They may take away our lives, but they’ll never take our freedom to drive!
Petrol today costs around 40% more than it did 12 years ago, after adjusting for inflation, but Australians still drive like it’s going out of fashion. Australians have defied the petrol bowser again and again since the 90s, bringing into question what impact some government policies may have in curving our enthusiasm for the wheel. Seems there is no pricing Australians out of their cars.
One of the ways in which governments hope to influence people’s activities and consumption is by affecting prices. All things being equal, increasing costs is meant to decrease consumption. And decreasing consumption should decrease environmental impact.
Yet, Australians are unwilling to let go of their car keys, despite the cost blow out. Petrol prices increased 51% from 1998 to 2008, and while they’ve dropped slightly from the peak, they are still 35% higher than in the late 90s. Beyond the whinging and media focus on the topic, Australians’ driving habits appear unfazed. Passenger vehicles travel between 7,200km and 7,700km per person every year since the late 90s, with only minor variations each year.
But not only are Australians not driving less, they’re also moving towards less fuel efficient SUVs over sedans.
So, are Australians too wealthy to be easily manipulated by monetary pressures?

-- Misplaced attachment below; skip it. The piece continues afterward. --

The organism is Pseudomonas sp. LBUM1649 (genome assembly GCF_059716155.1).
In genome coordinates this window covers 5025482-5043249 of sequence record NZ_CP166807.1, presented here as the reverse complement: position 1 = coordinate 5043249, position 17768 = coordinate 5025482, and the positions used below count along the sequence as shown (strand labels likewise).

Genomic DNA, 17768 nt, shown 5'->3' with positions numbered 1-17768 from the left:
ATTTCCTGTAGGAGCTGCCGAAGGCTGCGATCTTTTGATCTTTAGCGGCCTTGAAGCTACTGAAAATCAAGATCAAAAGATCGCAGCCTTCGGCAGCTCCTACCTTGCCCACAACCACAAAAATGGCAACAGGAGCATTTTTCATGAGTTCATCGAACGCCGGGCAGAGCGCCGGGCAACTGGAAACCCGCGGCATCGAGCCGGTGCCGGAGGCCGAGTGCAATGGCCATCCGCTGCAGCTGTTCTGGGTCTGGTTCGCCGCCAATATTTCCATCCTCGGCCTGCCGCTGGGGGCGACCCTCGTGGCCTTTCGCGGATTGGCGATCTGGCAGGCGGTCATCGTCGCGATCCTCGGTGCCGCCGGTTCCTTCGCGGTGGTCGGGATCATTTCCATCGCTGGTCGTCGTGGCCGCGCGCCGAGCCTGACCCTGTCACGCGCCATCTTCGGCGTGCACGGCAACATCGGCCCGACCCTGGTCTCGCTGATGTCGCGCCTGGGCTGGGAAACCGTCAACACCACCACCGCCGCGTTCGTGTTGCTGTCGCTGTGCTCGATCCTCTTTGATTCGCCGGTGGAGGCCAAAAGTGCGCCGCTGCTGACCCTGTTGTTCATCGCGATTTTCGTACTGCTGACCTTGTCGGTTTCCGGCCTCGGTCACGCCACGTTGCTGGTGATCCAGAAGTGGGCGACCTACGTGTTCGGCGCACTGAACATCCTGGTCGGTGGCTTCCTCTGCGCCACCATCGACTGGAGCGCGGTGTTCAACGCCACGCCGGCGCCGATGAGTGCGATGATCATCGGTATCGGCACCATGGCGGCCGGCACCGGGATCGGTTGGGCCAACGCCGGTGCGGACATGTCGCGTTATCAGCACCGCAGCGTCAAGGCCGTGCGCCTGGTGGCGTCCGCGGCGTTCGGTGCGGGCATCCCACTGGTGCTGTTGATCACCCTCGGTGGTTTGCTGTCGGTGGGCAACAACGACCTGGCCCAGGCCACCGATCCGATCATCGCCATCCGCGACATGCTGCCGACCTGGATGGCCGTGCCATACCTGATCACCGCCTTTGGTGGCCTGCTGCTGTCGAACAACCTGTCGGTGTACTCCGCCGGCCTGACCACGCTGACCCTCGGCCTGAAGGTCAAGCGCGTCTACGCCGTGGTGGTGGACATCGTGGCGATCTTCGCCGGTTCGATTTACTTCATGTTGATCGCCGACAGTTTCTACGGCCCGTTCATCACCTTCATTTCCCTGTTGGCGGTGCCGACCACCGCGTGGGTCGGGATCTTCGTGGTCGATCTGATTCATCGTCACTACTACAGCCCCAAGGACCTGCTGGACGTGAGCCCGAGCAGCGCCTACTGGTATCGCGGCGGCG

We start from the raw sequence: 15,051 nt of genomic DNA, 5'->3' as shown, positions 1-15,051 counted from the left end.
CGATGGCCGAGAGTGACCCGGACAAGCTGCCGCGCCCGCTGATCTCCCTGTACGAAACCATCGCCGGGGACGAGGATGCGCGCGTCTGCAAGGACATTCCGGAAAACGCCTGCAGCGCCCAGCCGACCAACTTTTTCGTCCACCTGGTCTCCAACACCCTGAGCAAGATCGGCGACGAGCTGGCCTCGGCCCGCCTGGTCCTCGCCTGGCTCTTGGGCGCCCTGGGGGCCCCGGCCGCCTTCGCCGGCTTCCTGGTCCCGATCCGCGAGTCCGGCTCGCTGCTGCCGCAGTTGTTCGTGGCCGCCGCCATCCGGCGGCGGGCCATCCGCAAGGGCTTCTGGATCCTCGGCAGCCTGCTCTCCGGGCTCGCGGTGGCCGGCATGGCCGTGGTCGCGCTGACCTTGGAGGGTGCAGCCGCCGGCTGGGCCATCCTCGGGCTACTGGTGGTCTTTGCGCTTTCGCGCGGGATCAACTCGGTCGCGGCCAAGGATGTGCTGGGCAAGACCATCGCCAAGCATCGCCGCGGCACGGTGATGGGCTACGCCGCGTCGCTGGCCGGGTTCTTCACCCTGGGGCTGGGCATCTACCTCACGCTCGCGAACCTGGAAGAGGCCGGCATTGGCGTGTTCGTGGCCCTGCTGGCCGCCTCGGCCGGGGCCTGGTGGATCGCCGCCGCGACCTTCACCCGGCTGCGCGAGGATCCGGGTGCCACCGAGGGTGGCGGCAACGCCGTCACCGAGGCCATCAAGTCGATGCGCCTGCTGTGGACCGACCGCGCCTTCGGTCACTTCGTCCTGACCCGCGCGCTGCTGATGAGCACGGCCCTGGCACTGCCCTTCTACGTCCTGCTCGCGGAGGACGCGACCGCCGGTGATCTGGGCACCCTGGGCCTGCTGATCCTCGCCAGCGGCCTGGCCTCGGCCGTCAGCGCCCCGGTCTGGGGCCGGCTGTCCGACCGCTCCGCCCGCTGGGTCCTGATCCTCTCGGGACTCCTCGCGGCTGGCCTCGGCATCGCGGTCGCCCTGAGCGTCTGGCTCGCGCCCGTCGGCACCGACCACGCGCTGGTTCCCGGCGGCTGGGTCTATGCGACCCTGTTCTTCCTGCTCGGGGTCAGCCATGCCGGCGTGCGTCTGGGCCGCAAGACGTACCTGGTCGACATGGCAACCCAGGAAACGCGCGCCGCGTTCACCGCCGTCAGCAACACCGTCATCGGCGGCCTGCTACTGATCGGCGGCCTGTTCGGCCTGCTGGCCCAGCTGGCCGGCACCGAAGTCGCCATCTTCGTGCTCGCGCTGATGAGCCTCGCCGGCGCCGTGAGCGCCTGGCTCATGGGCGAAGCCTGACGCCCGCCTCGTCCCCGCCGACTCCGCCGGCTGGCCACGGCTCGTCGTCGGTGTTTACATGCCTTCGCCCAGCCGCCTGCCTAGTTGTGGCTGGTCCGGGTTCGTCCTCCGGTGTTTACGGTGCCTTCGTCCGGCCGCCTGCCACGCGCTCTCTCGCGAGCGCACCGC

An AC Nielsen survey in 2006 suggested 60% of Australians were decreasing their car use to deal with the price increases. But it seems people overestimate their willingness or ability to update their behaviours according to their environment. Increased petrol prices definitely led to increased snarling at the local servo. But people kept find themselves sucking on the bowser’s tit, much like the electorate with the major parties: they don’t like it, but are too lazy to search for other options.
Unless there’s a party willing to go beyond a 50% tax increase to test how elastic the petrol guzzlers are, what chance do governments have to guide behaviour through tariffs.
ABS : 6401.0 Consumer Price Index, Australia, TABLES 1 and 2. CPI: All Groups, Index Numbers and Percentage Changes http://www.smh.com.au/news/business/aussies-changing-driving-habits-to-cope-with-fuel-prices/2006/03/07/1141493652510.html